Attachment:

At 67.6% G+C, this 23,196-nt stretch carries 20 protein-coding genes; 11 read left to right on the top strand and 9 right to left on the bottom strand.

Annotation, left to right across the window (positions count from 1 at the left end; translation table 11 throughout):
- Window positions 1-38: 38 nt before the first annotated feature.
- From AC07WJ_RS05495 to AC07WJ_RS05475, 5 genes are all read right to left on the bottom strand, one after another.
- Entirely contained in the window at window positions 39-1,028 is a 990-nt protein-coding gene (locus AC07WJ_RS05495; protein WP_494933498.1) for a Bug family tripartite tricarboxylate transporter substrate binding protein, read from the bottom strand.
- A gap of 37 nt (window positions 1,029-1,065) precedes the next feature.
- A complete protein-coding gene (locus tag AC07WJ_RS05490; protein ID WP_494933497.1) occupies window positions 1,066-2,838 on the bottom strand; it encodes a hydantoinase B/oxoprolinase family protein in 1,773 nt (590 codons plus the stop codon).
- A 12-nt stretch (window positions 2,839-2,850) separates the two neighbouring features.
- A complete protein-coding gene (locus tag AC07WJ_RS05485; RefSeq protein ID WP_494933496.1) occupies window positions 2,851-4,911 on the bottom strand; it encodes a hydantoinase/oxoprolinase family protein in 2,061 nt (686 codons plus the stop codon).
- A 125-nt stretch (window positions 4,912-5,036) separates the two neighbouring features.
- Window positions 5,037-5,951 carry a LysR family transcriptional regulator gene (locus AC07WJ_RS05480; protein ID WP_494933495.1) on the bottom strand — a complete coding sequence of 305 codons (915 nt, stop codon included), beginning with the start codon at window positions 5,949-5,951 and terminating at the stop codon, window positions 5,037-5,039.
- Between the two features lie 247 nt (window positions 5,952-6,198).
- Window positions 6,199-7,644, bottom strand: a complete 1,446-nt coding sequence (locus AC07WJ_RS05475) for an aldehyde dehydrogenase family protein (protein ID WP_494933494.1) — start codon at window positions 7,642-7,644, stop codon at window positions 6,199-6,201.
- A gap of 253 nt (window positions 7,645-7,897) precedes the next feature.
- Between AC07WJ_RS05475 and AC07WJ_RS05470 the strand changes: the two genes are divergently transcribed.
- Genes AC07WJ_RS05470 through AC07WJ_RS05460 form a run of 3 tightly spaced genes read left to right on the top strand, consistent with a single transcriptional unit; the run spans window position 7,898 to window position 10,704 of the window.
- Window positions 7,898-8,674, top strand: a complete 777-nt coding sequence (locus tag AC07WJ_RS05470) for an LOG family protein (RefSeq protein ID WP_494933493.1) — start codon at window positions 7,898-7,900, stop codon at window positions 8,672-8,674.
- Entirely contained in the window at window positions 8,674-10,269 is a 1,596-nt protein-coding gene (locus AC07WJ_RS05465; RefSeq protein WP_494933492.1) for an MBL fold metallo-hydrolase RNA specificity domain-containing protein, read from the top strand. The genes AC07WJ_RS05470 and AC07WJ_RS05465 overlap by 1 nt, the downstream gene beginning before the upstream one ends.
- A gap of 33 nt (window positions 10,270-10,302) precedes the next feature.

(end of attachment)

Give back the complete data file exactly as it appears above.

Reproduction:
At 67.6% G+C, this 23,196-nt stretch carries 20 protein-coding genes; 11 read left to right on the top strand and 9 right to left on the bottom strand.

Annotation, left to right across the window (positions count from 1 at the left end; translation table 11 throughout):
- Window positions 1-38: 38 nt before the first annotated feature.
- From AC07WJ_RS05495 to AC07WJ_RS05475, 5 genes are all read right to left on the bottom strand, one after another.
- Entirely contained in the window at window positions 39-1,028 is a 990-nt protein-coding gene (locus AC07WJ_RS05495; protein WP_494933498.1) for a Bug family tripartite tricarboxylate transporter substrate binding protein, read from the bottom strand.
- A gap of 37 nt (window positions 1,029-1,065) precedes the next feature.
- A complete protein-coding gene (locus tag AC07WJ_RS05490; protein ID WP_494933497.1) occupies window positions 1,066-2,838 on the bottom strand; it encodes a hydantoinase B/oxoprolinase family protein in 1,773 nt (590 codons plus the stop codon).
- A 12-nt stretch (window positions 2,839-2,850) separates the two neighbouring features.
- A complete protein-coding gene (locus tag AC07WJ_RS05485; RefSeq protein ID WP_494933496.1) occupies window positions 2,851-4,911 on the bottom strand; it encodes a hydantoinase/oxoprolinase family protein in 2,061 nt (686 codons plus the stop codon).
- A 125-nt stretch (window positions 4,912-5,036) separates the two neighbouring features.
- Window positions 5,037-5,951 carry a LysR family transcriptional regulator gene (locus AC07WJ_RS05480; protein ID WP_494933495.1) on the bottom strand — a complete coding sequence of 305 codons (915 nt, stop codon included), beginning with the start codon at window positions 5,949-5,951 and terminating at the stop codon, window positions 5,037-5,039.
- Between the two features lie 247 nt (window positions 5,952-6,198).
- Window positions 6,199-7,644, bottom strand: a complete 1,446-nt coding sequence (locus AC07WJ_RS05475) for an aldehyde dehydrogenase family protein (protein ID WP_494933494.1) — start codon at window positions 7,642-7,644, stop codon at window positions 6,199-6,201.
- A gap of 253 nt (window positions 7,645-7,897) precedes the next feature.
- Between AC07WJ_RS05475 and AC07WJ_RS05470 the strand changes: the two genes are divergently transcribed.
- Genes AC07WJ_RS05470 through AC07WJ_RS05460 form a run of 3 tightly spaced genes read left to right on the top strand, consistent with a single transcriptional unit; the run spans window position 7,898 to window position 10,704 of the window.
- Window positions 7,898-8,674, top strand: a complete 777-nt coding sequence (locus tag AC07WJ_RS05470) for an LOG family protein (RefSeq protein ID WP_494933493.1) — start codon at window positions 7,898-7,900, stop codon at window positions 8,672-8,674.
- Entirely contained in the window at window positions 8,674-10,269 is a 1,596-nt protein-coding gene (locus AC07WJ_RS05465; RefSeq protein WP_494933492.1) for an MBL fold metallo-hydrolase RNA specificity domain-containing protein, read from the top strand. The genes AC07WJ_RS05470 and AC07WJ_RS05465 overlap by 1 nt, the downstream gene beginning before the upstream one ends.
- A gap of 33 nt (window positions 10,270-10,302) precedes the next feature.